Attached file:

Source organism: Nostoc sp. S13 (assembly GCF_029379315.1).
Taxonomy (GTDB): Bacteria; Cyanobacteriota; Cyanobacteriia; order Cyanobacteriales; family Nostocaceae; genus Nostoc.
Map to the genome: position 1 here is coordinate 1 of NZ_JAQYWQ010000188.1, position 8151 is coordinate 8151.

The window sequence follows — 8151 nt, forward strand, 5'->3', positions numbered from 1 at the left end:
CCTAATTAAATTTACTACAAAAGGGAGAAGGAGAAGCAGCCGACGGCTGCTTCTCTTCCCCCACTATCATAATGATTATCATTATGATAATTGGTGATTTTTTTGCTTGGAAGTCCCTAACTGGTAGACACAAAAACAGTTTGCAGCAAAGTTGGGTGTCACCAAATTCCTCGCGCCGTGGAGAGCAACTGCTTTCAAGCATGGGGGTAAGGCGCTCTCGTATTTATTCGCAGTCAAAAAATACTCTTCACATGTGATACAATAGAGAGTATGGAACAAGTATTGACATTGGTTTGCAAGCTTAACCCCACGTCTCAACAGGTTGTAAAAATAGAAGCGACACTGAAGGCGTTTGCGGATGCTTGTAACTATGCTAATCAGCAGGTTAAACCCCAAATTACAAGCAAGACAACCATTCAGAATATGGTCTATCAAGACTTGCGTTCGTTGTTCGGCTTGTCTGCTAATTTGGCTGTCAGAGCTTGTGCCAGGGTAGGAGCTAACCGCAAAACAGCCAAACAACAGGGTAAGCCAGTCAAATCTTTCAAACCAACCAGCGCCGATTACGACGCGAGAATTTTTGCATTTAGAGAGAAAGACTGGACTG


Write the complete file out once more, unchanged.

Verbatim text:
Source organism: Nostoc sp. S13 (assembly GCF_029379315.1).
Taxonomy (GTDB): Bacteria; Cyanobacteriota; Cyanobacteriia; order Cyanobacteriales; family Nostocaceae; genus Nostoc.
Map to the genome: position 1 here is coordinate 1 of NZ_JAQYWQ010000188.1, position 8151 is coordinate 8151.

The window sequence follows — 8151 nt, forward strand, 5'->3', positions numbered from 1 at the left end:
CCTAATTAAATTTACTACAAAAGGGAGAAGGAGAAGCAGCCGACGGCTGCTTCTCTTCCCCCACTATCATAATGATTATCATTATGATAATTGGTGATTTTTTTGCTTGGAAGTCCCTAACTGGTAGACACAAAAACAGTTTGCAGCAAAGTTGGGTGTCACCAAATTCCTCGCGCCGTGGAGAGCAACTGCTTTCAAGCATGGGGGTAAGGCGCTCTCGTATTTATTCGCAGTCAAAAAATACTCTTCACATGTGATACAATAGAGAGTATGGAACAAGTATTGACATTGGTTTGCAAGCTTAACCCCACGTCTCAACAGGTTGTAAAAATAGAAGCGACACTGAAGGCGTTTGCGGATGCTTGTAACTATGCTAATCAGCAGGTTAAACCCCAAATTACAAGCAAGACAACCATTCAGAATATGGTCTATCAAGACTTGCGTTCGTTGTTCGGCTTGTCTGCTAATTTGGCTGTCAGAGCTTGTGCCAGGGTAGGAGCTAACCGCAAAACAGCCAAACAACAGGGTAAGCCAGTCAAATCTTTCAAACCAACCAGCGCCGATTACGACGCGAGAATTTTTGCATTTAGAGAGAAAGACTGGACTG